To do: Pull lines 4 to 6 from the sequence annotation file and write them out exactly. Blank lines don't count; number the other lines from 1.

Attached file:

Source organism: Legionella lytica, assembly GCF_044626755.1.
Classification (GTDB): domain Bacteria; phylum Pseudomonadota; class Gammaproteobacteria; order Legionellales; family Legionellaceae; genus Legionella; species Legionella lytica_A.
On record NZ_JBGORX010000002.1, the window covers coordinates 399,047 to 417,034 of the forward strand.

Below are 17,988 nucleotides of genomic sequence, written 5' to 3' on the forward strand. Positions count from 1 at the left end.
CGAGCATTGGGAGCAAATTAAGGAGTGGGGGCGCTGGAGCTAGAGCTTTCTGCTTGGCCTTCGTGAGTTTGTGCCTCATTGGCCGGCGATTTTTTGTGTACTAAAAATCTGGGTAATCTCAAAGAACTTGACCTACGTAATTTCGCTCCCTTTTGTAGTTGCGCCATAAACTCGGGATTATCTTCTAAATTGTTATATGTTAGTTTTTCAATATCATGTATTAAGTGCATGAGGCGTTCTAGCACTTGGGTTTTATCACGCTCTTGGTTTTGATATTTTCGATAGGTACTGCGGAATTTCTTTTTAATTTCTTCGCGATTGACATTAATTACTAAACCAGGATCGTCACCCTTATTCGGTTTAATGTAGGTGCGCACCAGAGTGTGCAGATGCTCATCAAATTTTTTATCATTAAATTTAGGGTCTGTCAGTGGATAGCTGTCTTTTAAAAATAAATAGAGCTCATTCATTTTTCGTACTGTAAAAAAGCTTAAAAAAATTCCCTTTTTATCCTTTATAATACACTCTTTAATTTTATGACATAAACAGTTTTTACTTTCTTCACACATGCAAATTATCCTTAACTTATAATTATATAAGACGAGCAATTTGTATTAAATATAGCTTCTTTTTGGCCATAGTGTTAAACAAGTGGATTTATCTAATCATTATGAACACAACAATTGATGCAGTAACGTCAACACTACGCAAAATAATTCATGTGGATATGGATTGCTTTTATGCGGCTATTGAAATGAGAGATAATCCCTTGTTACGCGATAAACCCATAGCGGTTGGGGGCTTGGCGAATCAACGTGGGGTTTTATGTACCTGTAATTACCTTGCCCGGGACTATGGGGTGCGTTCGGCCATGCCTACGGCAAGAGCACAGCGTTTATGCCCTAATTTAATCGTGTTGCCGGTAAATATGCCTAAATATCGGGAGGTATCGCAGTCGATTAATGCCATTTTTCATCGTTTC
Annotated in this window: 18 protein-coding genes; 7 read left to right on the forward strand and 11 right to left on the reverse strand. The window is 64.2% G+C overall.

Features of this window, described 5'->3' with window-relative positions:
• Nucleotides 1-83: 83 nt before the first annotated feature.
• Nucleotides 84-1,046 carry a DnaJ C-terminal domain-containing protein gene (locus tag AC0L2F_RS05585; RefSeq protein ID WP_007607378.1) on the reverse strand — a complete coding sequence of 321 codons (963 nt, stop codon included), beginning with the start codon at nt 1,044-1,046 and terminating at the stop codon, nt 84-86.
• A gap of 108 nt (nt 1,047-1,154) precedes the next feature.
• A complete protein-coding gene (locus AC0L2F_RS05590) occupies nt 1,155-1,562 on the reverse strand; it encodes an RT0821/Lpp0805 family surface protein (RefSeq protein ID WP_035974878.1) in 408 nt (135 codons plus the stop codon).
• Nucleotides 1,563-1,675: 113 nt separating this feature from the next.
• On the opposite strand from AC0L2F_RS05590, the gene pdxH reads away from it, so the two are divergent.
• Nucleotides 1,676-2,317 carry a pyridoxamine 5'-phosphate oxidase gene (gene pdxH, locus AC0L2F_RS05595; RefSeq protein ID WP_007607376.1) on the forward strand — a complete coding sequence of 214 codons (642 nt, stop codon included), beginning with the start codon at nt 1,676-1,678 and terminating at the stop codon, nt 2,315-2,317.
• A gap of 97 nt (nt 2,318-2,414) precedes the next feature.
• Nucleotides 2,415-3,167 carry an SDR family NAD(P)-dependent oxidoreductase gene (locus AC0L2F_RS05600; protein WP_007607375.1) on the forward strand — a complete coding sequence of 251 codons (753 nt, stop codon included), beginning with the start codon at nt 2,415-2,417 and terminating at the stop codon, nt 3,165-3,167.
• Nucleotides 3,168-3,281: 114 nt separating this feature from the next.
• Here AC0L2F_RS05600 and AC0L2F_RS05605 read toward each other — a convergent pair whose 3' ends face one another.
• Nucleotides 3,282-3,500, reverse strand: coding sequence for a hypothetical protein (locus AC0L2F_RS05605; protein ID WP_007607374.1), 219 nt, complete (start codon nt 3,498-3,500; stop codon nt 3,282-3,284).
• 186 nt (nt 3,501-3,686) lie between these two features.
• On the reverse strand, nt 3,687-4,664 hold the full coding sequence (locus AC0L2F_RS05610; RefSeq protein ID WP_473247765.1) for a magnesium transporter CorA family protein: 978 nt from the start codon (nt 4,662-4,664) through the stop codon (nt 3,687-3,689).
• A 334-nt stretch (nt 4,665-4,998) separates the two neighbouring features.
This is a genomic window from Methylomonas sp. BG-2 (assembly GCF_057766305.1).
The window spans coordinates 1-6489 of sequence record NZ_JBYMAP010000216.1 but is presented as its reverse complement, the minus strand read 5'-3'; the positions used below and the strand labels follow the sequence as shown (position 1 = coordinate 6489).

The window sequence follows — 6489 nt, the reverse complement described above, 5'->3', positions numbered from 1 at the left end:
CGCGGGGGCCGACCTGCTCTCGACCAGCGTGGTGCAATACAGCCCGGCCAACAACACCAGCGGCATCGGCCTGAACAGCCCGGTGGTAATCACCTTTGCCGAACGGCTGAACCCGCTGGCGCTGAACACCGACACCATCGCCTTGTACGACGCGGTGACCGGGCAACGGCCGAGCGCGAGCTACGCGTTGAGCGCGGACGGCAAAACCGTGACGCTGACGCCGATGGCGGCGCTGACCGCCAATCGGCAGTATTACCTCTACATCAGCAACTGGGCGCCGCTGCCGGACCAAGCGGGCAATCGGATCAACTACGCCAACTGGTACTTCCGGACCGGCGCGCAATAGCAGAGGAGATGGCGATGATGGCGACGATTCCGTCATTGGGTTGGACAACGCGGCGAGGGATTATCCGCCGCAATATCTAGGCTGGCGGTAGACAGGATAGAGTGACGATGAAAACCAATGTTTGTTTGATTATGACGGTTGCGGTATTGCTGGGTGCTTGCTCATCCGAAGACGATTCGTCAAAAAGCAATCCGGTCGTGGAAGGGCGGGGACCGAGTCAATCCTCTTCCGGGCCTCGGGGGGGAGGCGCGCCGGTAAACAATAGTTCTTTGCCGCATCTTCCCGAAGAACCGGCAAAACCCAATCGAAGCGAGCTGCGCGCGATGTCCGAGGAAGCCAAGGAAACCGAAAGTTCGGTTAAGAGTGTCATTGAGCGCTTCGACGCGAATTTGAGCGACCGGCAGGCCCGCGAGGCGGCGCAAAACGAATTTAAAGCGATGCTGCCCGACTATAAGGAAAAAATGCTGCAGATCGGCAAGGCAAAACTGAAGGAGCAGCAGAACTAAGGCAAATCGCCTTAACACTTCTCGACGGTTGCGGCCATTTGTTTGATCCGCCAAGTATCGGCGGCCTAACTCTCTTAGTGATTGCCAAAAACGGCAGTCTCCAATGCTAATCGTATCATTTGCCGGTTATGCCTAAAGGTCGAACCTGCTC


Below are 17,988 nucleotides of genomic sequence, written 5' to 3' on the forward strand. Positions count from 1 at the left end.
CGAGCATTGGGAGCAAATTAAGGAGTGGGGGCGCTGGAGCTAGAGCTTTCTGCTTGGCCTTCGTGAGTTTGTGCCTCATTGGCCGGCGATTTTTTGTGTACTAAAAATCTGGGTAATCTCAAAGAACTTGACCTACGTAATTTCGCTCCCTTTTGTAGTTGCGCCATAAACTCGGGATTATCTTCTAAATTGTTATATGTTAGTTTTTCAATATCATGTATTAAGTGCATGAGGCGTTCTAGCACTTGGGTTTTATCACGCTCTTGGTTTTGATATTTTCGATAGGTACTGCGGAATTTCTTTTTAATTTCTTCGCGATTGACATTAATTACTAAACCAGGATCGTCACCCTTATTCGGTTTAATGTAGGTGCGCACCAGAGTGTGCAGATGCTCATCAAATTTTTTATCATTAAATTTAGGGTCTGTCAGTGGATAGCTGTCTTTTAAAAATAAATAGAGCTCATTCATTTTTCGTACTGTAAAAAAGCTTAAAAAAATTCCCTTTTTATCCTTTATAATACACTCTTTAATTTTATGACATAAACAGTTTTTACTTTCTTCACACATGCAAATTATCCTTAACTTATAATTATATAAGACGAGCAATTTGTATTAAATATAGCTTCTTTTTGGCCATAGTGTTAAACAAGTGGATTTATCTAATCATTATGAACACAACAATTGATGCAGTAACGTCAACACTACGCAAAATAATTCATGTGGATATGGATTGCTTTTATGCGGCTATTGAAATGAGAGATAATCCCTTGTTACGCGATAAACCCATAGCGGTTGGGGGCTTGGCGAATCAACGTGGGGTTTTATGTACCTGTAATTACCTTGCCCGGGACTATGGGGTGCGTTCGGCCATGCCTACGGCAAGAGCACAGCGTTTATGCCCTAATTTAATCGTGTTGCCGGTAAATATGCCTAAATATCGGGAGGTATCGCAGTCGATTAATGCCATTTTTCATCGTTTC
Annotated in this window: 18 protein-coding genes; 7 read left to right on the forward strand and 11 right to left on the reverse strand. The window is 64.2% G+C overall.